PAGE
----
William Ehrich, the sculptor of the monument, was born July 12th, 1897 in Königsberg, Germany, the eldest in a family of six children. Already in his childhood he displayed a leaning toward carving, and as soon as he was graduated from the school, he was apprenticed to a wood-carver, an occupation he followed for four years; at the same time he was attending art school in his home city. During the first world war he served with the Central Powers on the eastern front, eventually spending a period of two years as a prisoner of war in Russia. His dream of earlier years materialized in 1929, when he arrived in America and soon after began his career as a teacher and sculptor in the Art Institute of Buffalo. In 1937 he transferred to the Memorial Art Gallery and the University in Rochester, New York where he still pursues his art teaching.
Mr. Ehrich, if we can judge by his work in the vicinity of Rochester, is mostly interested in carving wood and stone; in fact, he has been commended for his versatility in a number of media. He emphasizes the part played by the sculptor in bringing out the organic and living qualities of his favorite materials, thus making the modeler's task more akin to that of the painter. Clay, he tells us, permits the mind of the artist to vacillate from one extreme to the another, while stone and wood belong somewhere on the opposite end of the scale of sculptural expression. Before coming to America he executed portrait heads of Kant, Herder and Copernikus as well as sharing in the embellishment of the Tannenberg Memorial. To mention one of many honors, he was given the Lillian Fairchild award at the Memorial Art Gallery in 1942, Among his best works which may be found in the museums and vicinity of Buffalo and Rochester are animal figures for the Buffalo zoo, the Merckens Fountain, the Kate Gleason Memorial, and now as a fitting climax to his previous efforts, the bronze Goethe in Rochester, New York.
The portrait in question presents to us the Goethe of mature years, when, after a life enriched with a wealth of experience as a man and an author, he had reached the height of his powers. From this height he surveys the panorama of the past, the immediacy of the present, and the hopes of the future with "the serene, silent look of eternity," as Professor Slater expressed it, like a lofty mountain gazing down on the flitting enthusiasms of man and the vicissitudes of fortune. He was, however, an organic part of the world in which he lived; in this respect he was far different from an Alexander who, at the height of his career, wept because there were no more worlds to conquer, or a Napoleon who instructed his court painter: "I want to be painted calm on a fiery steed." Goethe was a part of time and space as he knew them and at the same time beyond them; in his works which unfold the organic development of his biography, he passes from the romantic élan of his early youth to the Olympian reserve of the Golden Mean; in his own way he had reconciled the eternal paradox of the finite and infinite, the universal and particular, not by analytical probing but by living as an individual organism, growing in harmony with the larger macrocosm we call the universe.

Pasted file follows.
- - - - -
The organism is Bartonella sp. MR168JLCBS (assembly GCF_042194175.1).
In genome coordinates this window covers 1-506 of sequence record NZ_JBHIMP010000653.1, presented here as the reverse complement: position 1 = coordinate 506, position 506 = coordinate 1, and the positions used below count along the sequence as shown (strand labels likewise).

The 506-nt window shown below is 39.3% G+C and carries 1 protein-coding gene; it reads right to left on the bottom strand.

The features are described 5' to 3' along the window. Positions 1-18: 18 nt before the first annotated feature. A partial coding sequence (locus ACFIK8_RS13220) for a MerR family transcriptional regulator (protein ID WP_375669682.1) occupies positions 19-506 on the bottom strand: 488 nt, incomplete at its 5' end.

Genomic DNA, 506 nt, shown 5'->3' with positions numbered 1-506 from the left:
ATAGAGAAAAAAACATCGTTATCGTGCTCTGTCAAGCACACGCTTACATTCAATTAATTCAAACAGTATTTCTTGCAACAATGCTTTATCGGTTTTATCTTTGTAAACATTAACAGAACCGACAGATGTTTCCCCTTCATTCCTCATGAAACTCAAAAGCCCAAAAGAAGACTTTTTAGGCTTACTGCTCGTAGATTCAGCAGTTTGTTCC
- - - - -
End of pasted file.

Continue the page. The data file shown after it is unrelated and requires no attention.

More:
Und es ist das ewig Eine
Das sich vielfach offenbart.
He was thereby able to enjoy to the fullest the mystery of such a compromise without making a distracted effort to embrace any one-sided interpretation of it. He realized that such treasures as beauty and happiness can neither be caught by a clutching hand nor achieved by a reform bill; such values can be realized more by living a full life on the crest of nature's ebb and flow then by stubbornly kicking against the pricks of adversity; one must accept the inevitable, appreciate its beauty and ugliness, its joy and sorrow, before one can rise above it. This is the Goethe we see on the commanding summit of a hill in Rochester's Highland Park.
Elmer G. Suhr
Associate Professor of Classics
University of Rochester
17 September, 1950